I was recently at a National Geographic Magazine photo gallery viewing. It was a private invite, and I used my pen name for the guest list – Temple Dragon. Having used this name since 2010, I don’t think anything of it any more. But the hosts were intrigued. They thought I either had epic parents, or I was a hard core gamer. The origin and significance of the names are from this story.
Once upon a time, I died from critical exhaustion due to an infection. I had no energy to breathe or beat my own heart. I came back to life with my stubbornness, to have a better life than the one I had previously. This included saying yes to an invite to live in New Zealand.
Before this, I had booked my annual holiday to Cardiff. The holiday was a month after my stint in A&E.A friend who was going on the same holiday was a retired nurse. I sent her photos every day of my progress, to see if I was well enough to go. At some point, having been trapped in bed isolated from the world save for a daily email, I asked her to send me a photo of her. She said she wouldn’t send one that day as she looked like a dragon.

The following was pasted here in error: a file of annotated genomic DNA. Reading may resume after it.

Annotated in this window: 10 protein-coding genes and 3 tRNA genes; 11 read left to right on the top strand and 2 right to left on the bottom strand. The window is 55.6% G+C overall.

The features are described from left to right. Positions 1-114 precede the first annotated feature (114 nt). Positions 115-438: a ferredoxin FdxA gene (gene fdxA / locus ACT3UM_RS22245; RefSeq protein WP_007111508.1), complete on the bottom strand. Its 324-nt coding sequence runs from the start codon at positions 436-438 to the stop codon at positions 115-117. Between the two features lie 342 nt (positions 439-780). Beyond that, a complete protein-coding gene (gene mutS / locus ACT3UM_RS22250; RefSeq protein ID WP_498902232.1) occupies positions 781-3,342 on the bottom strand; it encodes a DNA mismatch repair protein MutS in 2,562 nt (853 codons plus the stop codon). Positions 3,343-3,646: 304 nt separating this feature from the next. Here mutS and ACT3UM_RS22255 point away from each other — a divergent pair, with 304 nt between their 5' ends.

I did go on the holiday. The infection had caused me to lose two stone in weight. You could count all my ribs, but seemingly no weight had been lost from my backside. My friend commented on this. I told her my body was a temple to be worshipped.
When I say Temple, it means I have body confidence.
When I say Dragon, it means I can see beauty where others can’t.
The Temple symbolism of the logo comes from Stone henge, a temple to the stars. The Dragon symbolism combines the Welsh dragon for my Celtic heritage, and the Taniwha of New Zealand. This is why the dragon faces right. The logo is framed by the Southern Cross of New Zealand.